Even if Cool Runnings is your sole source of bobsleigh knowledge, you’ll know that track athletes possess the raw potential to be superb bobsleighers. Here’s your SPIKES guide to track and field’s little brother.

Powerful leg muscles provide the raw speed fundamental to a fast bobsleigh run, and many top athletes follow their Olympic dreams out onto the ice.

US sprint hurdler Lolo Jones (above) has unfinished business. After narrowly missing out on medals at Beijing 2008 and London 2012, she has turned her attention to Olympic glory in Sochi. 

Before you tune in to see how Jones and fellow track star Lauryn Williams fare, here are seven things worth knowing about bobsleigh.

1. Hurdling heroes

Lolo Jones may be one of the highest-profile athletes competing in Sochi, but she’s not the first US hurdler to make the jump between the sports. Willie Davenport won gold over 110m in Mexico City 1968, and 12 years later represented USA in the bobsleigh. 


Warming up: the great Willie Davenport wins gold in Mexico City.

Double Olympic gold medalist Edwin Moses also bookended a glittering career with a stint in the bobsled, finishing a respectable seventh at the 1991 world championship.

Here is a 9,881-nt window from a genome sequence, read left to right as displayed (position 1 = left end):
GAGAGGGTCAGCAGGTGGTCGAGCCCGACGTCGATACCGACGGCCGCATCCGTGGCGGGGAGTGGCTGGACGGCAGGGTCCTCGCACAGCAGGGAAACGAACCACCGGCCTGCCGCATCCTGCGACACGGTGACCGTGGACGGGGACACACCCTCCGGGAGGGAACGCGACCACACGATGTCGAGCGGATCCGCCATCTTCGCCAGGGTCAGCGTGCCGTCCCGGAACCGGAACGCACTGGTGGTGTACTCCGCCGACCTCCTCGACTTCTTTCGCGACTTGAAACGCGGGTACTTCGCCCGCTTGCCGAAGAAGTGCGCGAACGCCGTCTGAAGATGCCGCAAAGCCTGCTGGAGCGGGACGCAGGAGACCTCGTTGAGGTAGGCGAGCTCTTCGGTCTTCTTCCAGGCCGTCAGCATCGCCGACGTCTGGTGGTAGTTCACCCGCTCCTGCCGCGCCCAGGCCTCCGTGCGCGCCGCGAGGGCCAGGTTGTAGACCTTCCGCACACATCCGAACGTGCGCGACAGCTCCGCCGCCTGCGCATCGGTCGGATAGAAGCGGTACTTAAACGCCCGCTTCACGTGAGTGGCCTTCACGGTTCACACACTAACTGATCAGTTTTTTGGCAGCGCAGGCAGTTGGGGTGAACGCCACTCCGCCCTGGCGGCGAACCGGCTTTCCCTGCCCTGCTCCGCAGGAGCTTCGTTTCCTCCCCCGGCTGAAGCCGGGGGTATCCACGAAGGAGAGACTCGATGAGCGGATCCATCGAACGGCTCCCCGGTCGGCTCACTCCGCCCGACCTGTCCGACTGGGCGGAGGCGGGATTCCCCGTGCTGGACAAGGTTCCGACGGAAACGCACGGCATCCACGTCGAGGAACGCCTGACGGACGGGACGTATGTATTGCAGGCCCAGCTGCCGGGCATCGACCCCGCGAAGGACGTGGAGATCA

2. Caribbean surprise

Jamaica’s fairy tale may have been immortalised by Disney, but Puerto Rico also had a bobsleigh team – at the 1992, 1994 and 1998 winter Games.

3. Big Las

Powerhouse brakeman Lascelles Brown competed for Jamaica at Salt Lake City 2002, and after switching to represent Canada, won Olympic silver in the two-man competition four years later. He remains the only Jamaican-born athlete to win a Winter Olympic medal.

Lascelles Brown - it takes big arms to stop a 390kg sleigh

4. Doubling up

Before 1994, the winter and summer games took place in the same year, making competing in both almost impossible. The first games under the new calendar took place in Lillehammer, where Canadian sprinter Glenroy Gilbert competed in the bobsleigh. Two years later, he returned to the track, winning 4x100m relay gold in Atlanta alongside Donovan Bailey.

5. The broad church

Since 1994, a range of athletes have competed in bobsleigh. International sprinters, decathletes, high jumpers, javelinists, hammer throwers, footballers, a rugby player, a wrestler and even an arm wrestlers have all appeared at winter Olympics.

6. Hello Kitty

The women’s bob was first introduced in 2002. Because there were initially fewer competitors, teams turned to athletics in the search for talent. Six-time Dutch national Javelin champion Kitty van Haperen was among a number of athletes who shelved track and field for a shot at bobsleigh glory.


Cool runner Allyn Condon in the relay heats at Sydney 2000

7. Imitating art

Sydney 2000 and Vancouver 2010 Olympian Allyn Condon was honest about the inspiration behind his switch to the sport: “It’s so cheesy when people ask ‘what made you get into bobsleigh?’ and you say ‘Cool Runnings’, But that was the reason.”